Magazine article The American Prospect

The Neighborhood Activist as Prophet: How Jane Jacobs Took on the Planners-And How Her Legacy Is at Risk

Magazine article The American Prospect

The Neighborhood Activist as Prophet: How Jane Jacobs Took on the Planners-And How Her Legacy Is at Risk

Article excerpt





We stand on the frumpy shoulders of a giant: "Jane," as three generations of urbanists have known her, elevated into a pantheon of mono-names shared with Cher and Elvis. If not for Jane Jacobs, who died at the age of 89 in 2006, the postwar onslaught on cities as mere temporary pass-throughs for car-besotted, heavily subsidized white suburbanites would surely have proceeded at a brisker pace to greater completion. Others had railed against "modernist" planning too, of course, with its unadorned urban towers, small-town-enveloping suburban developments, and everywhere highways replacing public transit and functioning city neighborhoods. Urban historian and literary critic Lewis Mumford had been calling for a regionalist approach to urban settlements that preserved the virtues of both rural and city life since the 1920s. "Our national flower is the concrete cloverleaf," he once observed. William H. Whyte had edited a 1958 collection, The Exploding Metropolis, criticizing what we now call suburban sprawl. But it was Jane who turned her native curiosity and formidable analytical powers to the city itself, to what was being lost to suburban investment, to "how cities work." It is fair to ask, though, if cities still work the same way in the age of middle-class evisceration and digital disruption.

Jane's The Death and Life of Great American Cities, published in 1961, is a masterpiece of social criticism. It shook up the establishment and set in motion neighborhood activism and civic self-education the likes of which hadn't been seen since the days of that other Jane: Addams. Jacobs not only explained what was of value in cities at a time when "slum clearance" was the order of the day, but just as important, she defied the mile-high experts with on-the-ground observation. She has not been called the "Genius of Common Sense" for nothing.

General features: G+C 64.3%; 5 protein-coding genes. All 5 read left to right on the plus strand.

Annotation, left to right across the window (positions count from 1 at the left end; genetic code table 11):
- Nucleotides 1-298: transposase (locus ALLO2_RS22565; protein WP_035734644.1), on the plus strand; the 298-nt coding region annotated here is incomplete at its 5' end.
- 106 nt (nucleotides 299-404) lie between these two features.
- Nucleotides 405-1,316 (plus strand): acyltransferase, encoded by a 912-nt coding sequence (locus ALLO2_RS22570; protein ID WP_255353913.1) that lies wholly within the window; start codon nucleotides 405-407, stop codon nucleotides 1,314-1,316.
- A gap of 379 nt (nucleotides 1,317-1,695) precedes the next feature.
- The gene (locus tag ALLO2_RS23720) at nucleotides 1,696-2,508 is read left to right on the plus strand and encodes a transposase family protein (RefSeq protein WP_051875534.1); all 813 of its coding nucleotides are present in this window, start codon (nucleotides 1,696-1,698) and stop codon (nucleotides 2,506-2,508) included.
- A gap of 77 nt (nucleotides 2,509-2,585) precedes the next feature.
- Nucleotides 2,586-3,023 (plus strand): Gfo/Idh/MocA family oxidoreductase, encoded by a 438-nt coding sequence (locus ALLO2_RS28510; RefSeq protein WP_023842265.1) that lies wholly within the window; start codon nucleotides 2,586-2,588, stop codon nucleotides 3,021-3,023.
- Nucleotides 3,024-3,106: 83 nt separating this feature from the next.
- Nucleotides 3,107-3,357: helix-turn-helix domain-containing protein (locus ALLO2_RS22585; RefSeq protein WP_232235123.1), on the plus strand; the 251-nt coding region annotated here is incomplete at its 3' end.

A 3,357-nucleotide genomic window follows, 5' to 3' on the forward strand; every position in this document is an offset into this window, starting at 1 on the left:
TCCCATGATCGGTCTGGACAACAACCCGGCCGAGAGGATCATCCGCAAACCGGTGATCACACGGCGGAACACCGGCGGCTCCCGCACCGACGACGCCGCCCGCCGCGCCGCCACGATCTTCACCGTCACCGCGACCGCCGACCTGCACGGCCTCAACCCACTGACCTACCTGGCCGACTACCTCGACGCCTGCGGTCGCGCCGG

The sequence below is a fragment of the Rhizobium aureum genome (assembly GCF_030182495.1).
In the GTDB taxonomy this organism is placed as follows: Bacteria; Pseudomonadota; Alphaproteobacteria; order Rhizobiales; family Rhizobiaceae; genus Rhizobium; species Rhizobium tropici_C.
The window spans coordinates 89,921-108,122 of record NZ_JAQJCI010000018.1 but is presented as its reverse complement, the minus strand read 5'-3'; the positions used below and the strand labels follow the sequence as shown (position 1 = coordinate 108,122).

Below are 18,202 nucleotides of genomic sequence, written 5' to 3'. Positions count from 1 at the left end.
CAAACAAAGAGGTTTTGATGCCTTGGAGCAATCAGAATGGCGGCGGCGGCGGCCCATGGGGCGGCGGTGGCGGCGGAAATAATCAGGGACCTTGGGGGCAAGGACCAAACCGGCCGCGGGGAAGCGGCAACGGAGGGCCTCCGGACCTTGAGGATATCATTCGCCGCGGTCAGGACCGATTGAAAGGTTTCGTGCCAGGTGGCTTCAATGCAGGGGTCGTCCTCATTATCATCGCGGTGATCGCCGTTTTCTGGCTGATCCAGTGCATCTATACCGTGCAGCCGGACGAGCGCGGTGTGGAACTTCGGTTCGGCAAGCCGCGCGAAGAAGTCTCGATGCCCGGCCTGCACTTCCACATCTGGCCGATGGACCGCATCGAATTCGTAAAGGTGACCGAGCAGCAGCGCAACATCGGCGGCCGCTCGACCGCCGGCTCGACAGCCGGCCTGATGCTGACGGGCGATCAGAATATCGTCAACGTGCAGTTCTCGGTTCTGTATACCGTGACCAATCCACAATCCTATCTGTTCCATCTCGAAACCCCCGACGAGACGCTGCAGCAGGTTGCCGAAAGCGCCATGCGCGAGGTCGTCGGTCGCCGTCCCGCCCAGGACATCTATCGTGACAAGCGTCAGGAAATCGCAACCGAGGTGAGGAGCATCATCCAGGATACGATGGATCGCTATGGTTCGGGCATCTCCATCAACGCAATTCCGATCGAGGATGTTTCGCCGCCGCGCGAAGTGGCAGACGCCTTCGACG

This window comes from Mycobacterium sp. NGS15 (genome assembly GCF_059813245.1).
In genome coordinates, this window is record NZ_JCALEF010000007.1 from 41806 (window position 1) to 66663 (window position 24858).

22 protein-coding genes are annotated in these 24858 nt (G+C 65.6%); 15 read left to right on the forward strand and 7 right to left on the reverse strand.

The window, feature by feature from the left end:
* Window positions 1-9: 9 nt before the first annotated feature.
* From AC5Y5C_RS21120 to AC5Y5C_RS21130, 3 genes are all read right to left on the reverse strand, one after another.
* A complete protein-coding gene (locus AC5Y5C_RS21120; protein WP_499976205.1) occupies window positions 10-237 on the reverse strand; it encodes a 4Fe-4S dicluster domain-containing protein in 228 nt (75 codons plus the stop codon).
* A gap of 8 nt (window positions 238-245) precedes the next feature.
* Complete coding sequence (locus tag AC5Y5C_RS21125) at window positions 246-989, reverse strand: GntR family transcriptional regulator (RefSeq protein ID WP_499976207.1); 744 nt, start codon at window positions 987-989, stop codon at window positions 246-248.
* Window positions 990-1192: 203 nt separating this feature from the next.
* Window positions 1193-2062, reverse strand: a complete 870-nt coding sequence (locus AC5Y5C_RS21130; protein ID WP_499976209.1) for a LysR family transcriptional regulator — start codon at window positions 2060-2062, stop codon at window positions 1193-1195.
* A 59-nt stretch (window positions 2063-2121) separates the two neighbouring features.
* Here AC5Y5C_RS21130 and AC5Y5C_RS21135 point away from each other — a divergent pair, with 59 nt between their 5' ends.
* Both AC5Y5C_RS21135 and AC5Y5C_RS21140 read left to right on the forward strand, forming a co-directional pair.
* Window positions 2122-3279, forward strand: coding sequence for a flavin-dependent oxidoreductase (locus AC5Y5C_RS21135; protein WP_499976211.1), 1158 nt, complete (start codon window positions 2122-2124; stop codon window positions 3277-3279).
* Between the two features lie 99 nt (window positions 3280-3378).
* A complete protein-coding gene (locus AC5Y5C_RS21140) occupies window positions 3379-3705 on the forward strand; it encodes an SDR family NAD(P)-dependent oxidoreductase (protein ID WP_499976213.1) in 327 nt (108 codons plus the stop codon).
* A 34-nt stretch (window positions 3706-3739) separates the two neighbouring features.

As planners bemoaned the crowded neighborhoods of Lower Manhattan where Jane raised her three children, the dangers of street play amid nefarious characters and filth, Jane shifted the conversation: Great cities like New York "worked" not in spite of density, she argued, but because of it. The close intermingling of cultures and classes doing all manner of work led to improvisation, new products, new work, new ideas. Where others saw chaos, Jane saw vitality, "organized complexity," and safety, structured by four key elements: sidewalks and short street blocks, mixed principal uses, a variety of new and old buildings in various states of repair, and, of course, crowdedness. New projects--parks, playgrounds, additional housing--could be added, as long as they were "seamed" in and didn't block off the flow of commerce and play, the "intricate sidewalk ballet" of strong urban neighborhoods and the many "eyes on the street" that kept crime at bay. Eyes on the Street, the title of Robert Kanigel's engrossing new biography, was presumably chosen because that's where Jane's own careful attention was fixed--especially during the years that culminated in her paradigm-shifting book.

It wasn't always so. Jane's "eyes" were sharpened in Scranton, Pennsylvania, the small capital city of the anthracite coal region. Born in 1916 on the eve of the flourishing industrial city's decline, Jane Butzner entered the world precocious and preternaturally confident. The third of four children, she was raised in solid middle-class security by two rural transplants eager to get into the city: a genial German Protestant general practice doctor and his wife, a teacher and nurse against whose pinched Victorian moralism and casual nativism young Jane often chafed.

What Jane "saw" in Scranton was a city at work in mining and manufacturing, veined with railroads and trolleys--the first to run continuously by electricity in the country--which elicited an early, lifelong curiosity about engineering and science, with "how things work. …

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